Campbell seems to have dealt with departmental business in a responsible way but on at least one occasion his normal routine was interrupted by the displeasure of Lord Dorchester [Carleton]. During the early 1790s a sensitive situation developed as the British government became involved in the dispute between the Americans and Indians over the Ohio country. When one of Dorchester’s speeches to an Indian council appeared in the American press early in 1794, he ordered Campbell to discover how the speech had been obtained and accused the Indian department of Lower Canada of being in a “deranged state.” Campbell reported that he did not know how the speech had been acquired and evaded the second issue by attempting to explain instead the “deranged state” of Lower Canada’s Indians. One year later his career was ended by his death.
It is difficult to assess Campbell’s career. Some authorities have seen him as a grasping incompetent, an 18th-century version of the later American carpetbagger. But this assessment is probably unjust; his difficulties were as much the product of Indian department upheavals during the revolution as they were of his own shortcomings.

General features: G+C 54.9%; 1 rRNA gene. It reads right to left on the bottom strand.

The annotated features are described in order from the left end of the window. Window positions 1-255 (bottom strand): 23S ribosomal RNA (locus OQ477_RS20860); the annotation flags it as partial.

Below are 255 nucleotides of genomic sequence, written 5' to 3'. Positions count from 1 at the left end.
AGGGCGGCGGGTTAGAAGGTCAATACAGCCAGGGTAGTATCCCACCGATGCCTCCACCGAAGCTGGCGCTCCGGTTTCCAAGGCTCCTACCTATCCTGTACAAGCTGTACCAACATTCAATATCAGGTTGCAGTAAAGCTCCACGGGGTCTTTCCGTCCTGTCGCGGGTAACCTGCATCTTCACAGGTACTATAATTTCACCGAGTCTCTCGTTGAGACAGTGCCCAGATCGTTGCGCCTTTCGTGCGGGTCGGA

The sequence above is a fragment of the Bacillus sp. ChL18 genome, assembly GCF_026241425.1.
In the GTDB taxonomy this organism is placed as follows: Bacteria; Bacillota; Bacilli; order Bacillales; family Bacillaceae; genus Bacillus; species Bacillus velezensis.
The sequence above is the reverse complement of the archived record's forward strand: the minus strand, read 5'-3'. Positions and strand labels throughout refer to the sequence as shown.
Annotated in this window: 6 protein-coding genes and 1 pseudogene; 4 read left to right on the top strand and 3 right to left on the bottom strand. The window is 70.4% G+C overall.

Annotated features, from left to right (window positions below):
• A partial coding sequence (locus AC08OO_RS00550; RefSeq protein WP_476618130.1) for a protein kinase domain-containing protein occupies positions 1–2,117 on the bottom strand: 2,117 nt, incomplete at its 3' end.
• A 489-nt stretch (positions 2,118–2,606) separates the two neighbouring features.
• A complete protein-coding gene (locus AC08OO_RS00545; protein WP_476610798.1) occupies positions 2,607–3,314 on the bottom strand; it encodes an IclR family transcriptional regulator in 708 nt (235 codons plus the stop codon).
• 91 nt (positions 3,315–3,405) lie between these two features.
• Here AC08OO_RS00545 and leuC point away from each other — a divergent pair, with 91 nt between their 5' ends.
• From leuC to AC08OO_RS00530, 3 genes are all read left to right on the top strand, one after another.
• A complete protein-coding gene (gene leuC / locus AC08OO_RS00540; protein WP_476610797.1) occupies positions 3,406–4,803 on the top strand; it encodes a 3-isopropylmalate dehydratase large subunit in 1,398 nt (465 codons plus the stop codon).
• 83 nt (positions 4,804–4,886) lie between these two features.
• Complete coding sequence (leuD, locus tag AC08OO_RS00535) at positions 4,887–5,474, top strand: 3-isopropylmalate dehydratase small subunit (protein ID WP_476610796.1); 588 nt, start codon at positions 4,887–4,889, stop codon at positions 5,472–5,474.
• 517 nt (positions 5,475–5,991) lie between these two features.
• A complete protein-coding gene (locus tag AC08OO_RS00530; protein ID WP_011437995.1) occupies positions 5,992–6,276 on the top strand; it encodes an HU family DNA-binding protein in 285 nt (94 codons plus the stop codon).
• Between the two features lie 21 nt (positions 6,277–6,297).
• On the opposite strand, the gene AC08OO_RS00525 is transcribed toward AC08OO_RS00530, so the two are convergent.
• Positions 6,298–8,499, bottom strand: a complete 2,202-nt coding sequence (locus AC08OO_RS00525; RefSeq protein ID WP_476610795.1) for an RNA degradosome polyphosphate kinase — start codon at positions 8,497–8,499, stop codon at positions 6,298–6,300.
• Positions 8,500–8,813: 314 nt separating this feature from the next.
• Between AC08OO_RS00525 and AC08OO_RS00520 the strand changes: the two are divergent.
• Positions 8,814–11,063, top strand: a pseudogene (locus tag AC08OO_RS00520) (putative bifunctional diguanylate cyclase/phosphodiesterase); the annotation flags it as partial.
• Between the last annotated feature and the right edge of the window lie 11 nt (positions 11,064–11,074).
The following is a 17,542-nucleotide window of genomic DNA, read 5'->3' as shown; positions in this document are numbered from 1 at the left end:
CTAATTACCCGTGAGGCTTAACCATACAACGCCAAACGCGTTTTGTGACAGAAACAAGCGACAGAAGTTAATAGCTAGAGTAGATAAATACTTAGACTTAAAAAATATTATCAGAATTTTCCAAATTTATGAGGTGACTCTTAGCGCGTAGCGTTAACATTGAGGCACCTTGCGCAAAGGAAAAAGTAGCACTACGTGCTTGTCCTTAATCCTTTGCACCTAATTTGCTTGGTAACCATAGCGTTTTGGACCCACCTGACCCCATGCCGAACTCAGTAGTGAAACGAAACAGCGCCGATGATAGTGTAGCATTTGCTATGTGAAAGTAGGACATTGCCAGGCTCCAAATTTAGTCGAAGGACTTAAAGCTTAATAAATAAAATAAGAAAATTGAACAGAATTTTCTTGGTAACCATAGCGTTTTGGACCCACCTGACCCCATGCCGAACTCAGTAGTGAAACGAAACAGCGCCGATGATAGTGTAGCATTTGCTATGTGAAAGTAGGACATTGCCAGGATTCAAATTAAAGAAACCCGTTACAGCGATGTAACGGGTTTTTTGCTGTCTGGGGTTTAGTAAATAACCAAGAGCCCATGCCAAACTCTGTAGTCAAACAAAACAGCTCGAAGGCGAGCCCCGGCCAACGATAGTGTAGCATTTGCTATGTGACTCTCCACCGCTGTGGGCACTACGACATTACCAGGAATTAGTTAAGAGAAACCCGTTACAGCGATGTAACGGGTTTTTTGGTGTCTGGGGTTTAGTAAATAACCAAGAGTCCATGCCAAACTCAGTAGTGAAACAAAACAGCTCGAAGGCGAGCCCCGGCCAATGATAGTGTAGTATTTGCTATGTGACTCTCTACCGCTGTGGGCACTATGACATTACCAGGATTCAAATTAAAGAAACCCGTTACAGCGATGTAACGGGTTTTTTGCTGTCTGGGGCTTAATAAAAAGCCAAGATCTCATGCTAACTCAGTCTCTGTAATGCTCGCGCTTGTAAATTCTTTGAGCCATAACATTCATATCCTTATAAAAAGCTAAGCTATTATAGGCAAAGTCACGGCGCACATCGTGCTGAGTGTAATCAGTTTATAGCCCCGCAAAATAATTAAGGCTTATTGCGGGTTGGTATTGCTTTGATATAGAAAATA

BL, Add. mss 21771–73; 21873, ff.146–47v; 21882, f.10. PAC, MG 19, F1, 23; MG 23, Al, ser.1, 8, ff.2285, 2287. Johnson papers (Sullivan et al.), VIII, 1103, 1109; XII, 114, 691, 698. PAC Report, 1888, note A. “State papers,” PAC Report, 1891, 27, 65–66, 105. “State papers – Lower Canada,” PAC Report, 1890, 76, 89, 111, 112. Quebec Gazette, 2 July 1795, 18 March 1813. G.B., WO, Army list, 1758–95. PAC, Preliminary inventory, Record Group 10: Indian affairs (Ottawa, 1951), iii. Graymont, Iroquois, 81, 148, 150–55, 175. R. S. Allen, “The British Indian department and the frontier in North America, 1755–1830,” Canadian Historic Sites: Occasional Papers in Archaeology and History (Ottawa), no. 14 (1975), 5–125.